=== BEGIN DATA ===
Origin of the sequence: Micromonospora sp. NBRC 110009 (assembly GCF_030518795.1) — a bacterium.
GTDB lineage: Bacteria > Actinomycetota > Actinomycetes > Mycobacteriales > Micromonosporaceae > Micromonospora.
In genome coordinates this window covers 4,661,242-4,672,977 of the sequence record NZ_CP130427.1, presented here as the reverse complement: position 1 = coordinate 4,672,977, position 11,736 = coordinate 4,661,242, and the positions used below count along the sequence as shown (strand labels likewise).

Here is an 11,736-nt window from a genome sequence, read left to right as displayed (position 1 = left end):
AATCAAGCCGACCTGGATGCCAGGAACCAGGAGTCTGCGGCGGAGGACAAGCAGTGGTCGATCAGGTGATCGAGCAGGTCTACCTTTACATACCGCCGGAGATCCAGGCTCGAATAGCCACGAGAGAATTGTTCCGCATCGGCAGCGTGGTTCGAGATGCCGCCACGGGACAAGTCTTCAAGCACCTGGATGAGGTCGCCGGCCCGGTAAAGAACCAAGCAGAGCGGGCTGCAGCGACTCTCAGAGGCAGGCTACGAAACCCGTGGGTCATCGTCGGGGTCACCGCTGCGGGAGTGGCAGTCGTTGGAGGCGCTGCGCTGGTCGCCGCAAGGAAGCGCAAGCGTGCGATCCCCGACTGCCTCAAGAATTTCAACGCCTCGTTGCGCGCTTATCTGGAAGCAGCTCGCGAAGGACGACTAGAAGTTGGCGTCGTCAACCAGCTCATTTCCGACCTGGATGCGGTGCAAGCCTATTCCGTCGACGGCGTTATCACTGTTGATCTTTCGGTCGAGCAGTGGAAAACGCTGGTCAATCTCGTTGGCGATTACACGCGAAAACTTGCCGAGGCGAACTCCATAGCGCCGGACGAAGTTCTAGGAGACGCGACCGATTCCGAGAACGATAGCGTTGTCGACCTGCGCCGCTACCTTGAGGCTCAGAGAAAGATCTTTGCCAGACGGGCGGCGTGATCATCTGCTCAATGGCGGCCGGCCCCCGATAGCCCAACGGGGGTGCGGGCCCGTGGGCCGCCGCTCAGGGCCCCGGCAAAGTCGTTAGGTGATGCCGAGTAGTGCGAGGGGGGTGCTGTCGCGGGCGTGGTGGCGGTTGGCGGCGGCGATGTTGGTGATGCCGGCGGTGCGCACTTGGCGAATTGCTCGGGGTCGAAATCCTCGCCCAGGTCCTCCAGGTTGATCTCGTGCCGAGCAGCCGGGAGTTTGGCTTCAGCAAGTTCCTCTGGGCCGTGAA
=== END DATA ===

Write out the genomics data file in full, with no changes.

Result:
Origin of the sequence: Micromonospora sp. NBRC 110009 (assembly GCF_030518795.1) — a bacterium.
GTDB lineage: Bacteria > Actinomycetota > Actinomycetes > Mycobacteriales > Micromonosporaceae > Micromonospora.
In genome coordinates this window covers 4,661,242-4,672,977 of the sequence record NZ_CP130427.1, presented here as the reverse complement: position 1 = coordinate 4,672,977, position 11,736 = coordinate 4,661,242, and the positions used below count along the sequence as shown (strand labels likewise).

Here is an 11,736-nt window from a genome sequence, read left to right as displayed (position 1 = left end):
AATCAAGCCGACCTGGATGCCAGGAACCAGGAGTCTGCGGCGGAGGACAAGCAGTGGTCGATCAGGTGATCGAGCAGGTCTACCTTTACATACCGCCGGAGATCCAGGCTCGAATAGCCACGAGAGAATTGTTCCGCATCGGCAGCGTGGTTCGAGATGCCGCCACGGGACAAGTCTTCAAGCACCTGGATGAGGTCGCCGGCCCGGTAAAGAACCAAGCAGAGCGGGCTGCAGCGACTCTCAGAGGCAGGCTACGAAACCCGTGGGTCATCGTCGGGGTCACCGCTGCGGGAGTGGCAGTCGTTGGAGGCGCTGCGCTGGTCGCCGCAAGGAAGCGCAAGCGTGCGATCCCCGACTGCCTCAAGAATTTCAACGCCTCGTTGCGCGCTTATCTGGAAGCAGCTCGCGAAGGACGACTAGAAGTTGGCGTCGTCAACCAGCTCATTTCCGACCTGGATGCGGTGCAAGCCTATTCCGTCGACGGCGTTATCACTGTTGATCTTTCGGTCGAGCAGTGGAAAACGCTGGTCAATCTCGTTGGCGATTACACGCGAAAACTTGCCGAGGCGAACTCCATAGCGCCGGACGAAGTTCTAGGAGACGCGACCGATTCCGAGAACGATAGCGTTGTCGACCTGCGCCGCTACCTTGAGGCTCAGAGAAAGATCTTTGCCAGACGGGCGGCGTGATCATCTGCTCAATGGCGGCCGGCCCCCGATAGCCCAACGGGGGTGCGGGCCCGTGGGCCGCCGCTCAGGGCCCCGGCAAAGTCGTTAGGTGATGCCGAGTAGTGCGAGGGGGGTGCTGTCGCGGGCGTGGTGGCGGTTGGCGGCGGCGATGTTGGTGATGCCGGCGGTGCGCACTTGGCGAATTGCTCGGGGTCGAAATCCTCGCCCAGGTCCTCCAGGTTGATCTCGTGCCGAGCAGCCGGGAGTTTGGCTTCAGCAAGTTCCTCTGGGCCGTGAA